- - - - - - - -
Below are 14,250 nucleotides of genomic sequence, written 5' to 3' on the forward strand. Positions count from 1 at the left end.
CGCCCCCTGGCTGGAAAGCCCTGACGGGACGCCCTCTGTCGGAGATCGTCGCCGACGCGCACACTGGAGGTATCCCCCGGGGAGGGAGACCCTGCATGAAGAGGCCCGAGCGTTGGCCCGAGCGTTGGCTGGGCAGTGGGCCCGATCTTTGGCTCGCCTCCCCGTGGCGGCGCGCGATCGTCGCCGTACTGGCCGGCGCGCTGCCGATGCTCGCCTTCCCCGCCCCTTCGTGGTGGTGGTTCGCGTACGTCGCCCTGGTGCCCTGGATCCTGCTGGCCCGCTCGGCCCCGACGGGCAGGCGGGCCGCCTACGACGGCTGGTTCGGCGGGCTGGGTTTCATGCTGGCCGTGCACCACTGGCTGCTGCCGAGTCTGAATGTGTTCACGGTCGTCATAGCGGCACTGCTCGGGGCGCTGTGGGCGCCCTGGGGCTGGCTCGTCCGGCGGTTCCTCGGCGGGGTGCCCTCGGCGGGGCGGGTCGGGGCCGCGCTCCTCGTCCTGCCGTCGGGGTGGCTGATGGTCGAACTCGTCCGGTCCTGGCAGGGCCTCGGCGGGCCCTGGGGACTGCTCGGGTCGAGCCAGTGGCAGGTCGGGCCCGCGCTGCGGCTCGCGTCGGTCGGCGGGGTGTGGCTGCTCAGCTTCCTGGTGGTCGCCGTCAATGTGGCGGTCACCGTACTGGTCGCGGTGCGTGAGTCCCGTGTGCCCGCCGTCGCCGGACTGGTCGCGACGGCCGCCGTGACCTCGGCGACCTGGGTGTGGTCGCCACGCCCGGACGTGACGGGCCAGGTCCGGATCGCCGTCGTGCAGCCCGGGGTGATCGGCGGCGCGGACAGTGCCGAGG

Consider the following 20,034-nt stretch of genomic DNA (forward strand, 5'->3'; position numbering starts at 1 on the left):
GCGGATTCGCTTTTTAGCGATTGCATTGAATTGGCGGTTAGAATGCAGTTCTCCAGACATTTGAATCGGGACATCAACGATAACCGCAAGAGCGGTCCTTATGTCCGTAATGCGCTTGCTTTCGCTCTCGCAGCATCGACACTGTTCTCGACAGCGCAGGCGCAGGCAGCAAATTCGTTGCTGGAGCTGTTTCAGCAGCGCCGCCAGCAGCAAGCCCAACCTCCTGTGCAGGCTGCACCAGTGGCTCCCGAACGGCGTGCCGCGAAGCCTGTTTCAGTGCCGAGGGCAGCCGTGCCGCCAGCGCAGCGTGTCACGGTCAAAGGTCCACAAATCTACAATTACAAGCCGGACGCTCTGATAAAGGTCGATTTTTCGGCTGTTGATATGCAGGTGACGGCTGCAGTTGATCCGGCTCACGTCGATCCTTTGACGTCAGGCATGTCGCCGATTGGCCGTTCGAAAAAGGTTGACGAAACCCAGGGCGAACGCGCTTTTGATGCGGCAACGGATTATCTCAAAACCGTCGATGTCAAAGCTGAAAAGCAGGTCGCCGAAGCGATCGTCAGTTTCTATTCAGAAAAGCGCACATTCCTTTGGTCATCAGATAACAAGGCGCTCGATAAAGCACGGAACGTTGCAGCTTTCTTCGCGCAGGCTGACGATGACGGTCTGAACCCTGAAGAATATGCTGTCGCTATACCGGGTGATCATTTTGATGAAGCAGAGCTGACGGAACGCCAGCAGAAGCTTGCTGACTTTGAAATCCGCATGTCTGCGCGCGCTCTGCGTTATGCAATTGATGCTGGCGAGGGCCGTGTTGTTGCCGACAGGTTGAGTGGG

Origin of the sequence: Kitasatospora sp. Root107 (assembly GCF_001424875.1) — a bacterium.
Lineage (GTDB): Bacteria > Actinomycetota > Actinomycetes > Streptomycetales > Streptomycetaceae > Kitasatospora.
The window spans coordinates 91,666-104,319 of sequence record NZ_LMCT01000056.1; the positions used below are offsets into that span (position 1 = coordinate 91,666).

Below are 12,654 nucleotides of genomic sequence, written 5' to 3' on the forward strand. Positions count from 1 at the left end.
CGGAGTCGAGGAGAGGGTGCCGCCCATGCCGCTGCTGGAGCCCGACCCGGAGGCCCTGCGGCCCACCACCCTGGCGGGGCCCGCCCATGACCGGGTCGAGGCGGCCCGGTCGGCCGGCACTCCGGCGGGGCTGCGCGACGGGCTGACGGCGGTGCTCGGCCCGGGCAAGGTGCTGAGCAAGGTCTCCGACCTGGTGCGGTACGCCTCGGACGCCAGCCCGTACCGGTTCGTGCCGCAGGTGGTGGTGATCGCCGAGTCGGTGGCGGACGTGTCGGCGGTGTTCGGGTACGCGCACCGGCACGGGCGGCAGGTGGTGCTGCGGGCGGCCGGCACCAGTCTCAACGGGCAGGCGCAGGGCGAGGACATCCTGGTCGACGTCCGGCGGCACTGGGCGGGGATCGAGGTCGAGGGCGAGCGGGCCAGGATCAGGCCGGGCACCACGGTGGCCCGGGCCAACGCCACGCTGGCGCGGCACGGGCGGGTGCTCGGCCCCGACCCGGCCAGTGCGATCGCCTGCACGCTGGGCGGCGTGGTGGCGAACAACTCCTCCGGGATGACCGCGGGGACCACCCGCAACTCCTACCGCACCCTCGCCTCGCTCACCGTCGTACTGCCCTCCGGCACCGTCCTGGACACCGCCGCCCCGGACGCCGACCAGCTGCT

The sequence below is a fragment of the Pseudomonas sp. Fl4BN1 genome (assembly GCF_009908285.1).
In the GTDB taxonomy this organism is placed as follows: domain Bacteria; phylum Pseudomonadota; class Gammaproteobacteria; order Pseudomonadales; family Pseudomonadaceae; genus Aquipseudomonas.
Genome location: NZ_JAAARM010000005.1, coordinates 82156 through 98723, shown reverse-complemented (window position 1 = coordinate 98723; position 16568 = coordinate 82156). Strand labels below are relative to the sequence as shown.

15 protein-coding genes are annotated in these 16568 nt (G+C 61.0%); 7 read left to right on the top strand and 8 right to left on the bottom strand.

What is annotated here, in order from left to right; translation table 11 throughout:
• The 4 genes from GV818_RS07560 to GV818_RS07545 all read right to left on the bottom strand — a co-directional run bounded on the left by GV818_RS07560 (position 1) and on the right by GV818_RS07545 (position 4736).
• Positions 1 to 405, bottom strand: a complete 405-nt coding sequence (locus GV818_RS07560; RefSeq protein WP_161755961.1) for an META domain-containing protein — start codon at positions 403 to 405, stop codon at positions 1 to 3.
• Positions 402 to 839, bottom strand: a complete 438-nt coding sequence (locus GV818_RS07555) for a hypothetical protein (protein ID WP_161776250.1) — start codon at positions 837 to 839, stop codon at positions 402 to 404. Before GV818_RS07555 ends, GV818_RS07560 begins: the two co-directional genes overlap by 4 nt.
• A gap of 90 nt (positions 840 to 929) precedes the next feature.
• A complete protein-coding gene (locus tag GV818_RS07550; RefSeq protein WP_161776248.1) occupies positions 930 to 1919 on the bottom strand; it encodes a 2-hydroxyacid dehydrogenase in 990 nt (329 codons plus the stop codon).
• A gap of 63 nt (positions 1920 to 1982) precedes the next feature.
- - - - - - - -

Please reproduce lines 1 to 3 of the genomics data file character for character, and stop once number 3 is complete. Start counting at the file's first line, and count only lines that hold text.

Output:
Below are 14,250 nucleotides of genomic sequence, written 5' to 3' on the forward strand. Positions count from 1 at the left end.
CGCCCCCTGGCTGGAAAGCCCTGACGGGACGCCCTCTGTCGGAGATCGTCGCCGACGCGCACACTGGAGGTATCCCCCGGGGAGGGAGACCCTGCATGAAGAGGCCCGAGCGTTGGCCCGAGCGTTGGCTGGGCAGTGGGCCCGATCTTTGGCTCGCCTCCCCGTGGCGGCGCGCGATCGTCGCCGTACTGGCCGGCGCGCTGCCGATGCTCGCCTTCCCCGCCCCTTCGTGGTGGTGGTTCGCGTACGTCGCCCTGGTGCCCTGGATCCTGCTGGCCCGCTCGGCCCCGACGGGCAGGCGGGCCGCCTACGACGGCTGGTTCGGCGGGCTGGGTTTCATGCTGGCCGTGCACCACTGGCTGCTGCCGAGTCTGAATGTGTTCACGGTCGTCATAGCGGCACTGCTCGGGGCGCTGTGGGCGCCCTGGGGCTGGCTCGTCCGGCGGTTCCTCGGCGGGGTGCCCTCGGCGGGGCGGGTCGGGGCCGCGCTCCTCGTCCTGCCGTCGGGGTGGCTGATGGTCGAACTCGTCCGGTCCTGGCAGGGCCTCGGCGGGCCCTGGGGACTGCTCGGGTCGAGCCAGTGGCAGGTCGGGCCCGCGCTGCGGCTCGCGTCGGTCGGCGGGGTGTGGCTGCTCAGCTTCCTGGTGGTCGCCGTCAATGTGGCGGTCACCGTACTGGTCGCGGTGCGTGAGTCCCGTGTGCCCGCCGTCGCCGGACTGGTCGCGACGGCCGCCGTGACCTCGGCGACCTGGGTGTGGTCGCCACGCCCGGACGTGACGGGCCAGGTCCGGATCGCCGTCGTGCAGCCCGGGGTGATCGGCGGCGCGGACAGTGCCGAGG

Consider the following 20,034-nt stretch of genomic DNA (forward strand, 5'->3'; position numbering starts at 1 on the left):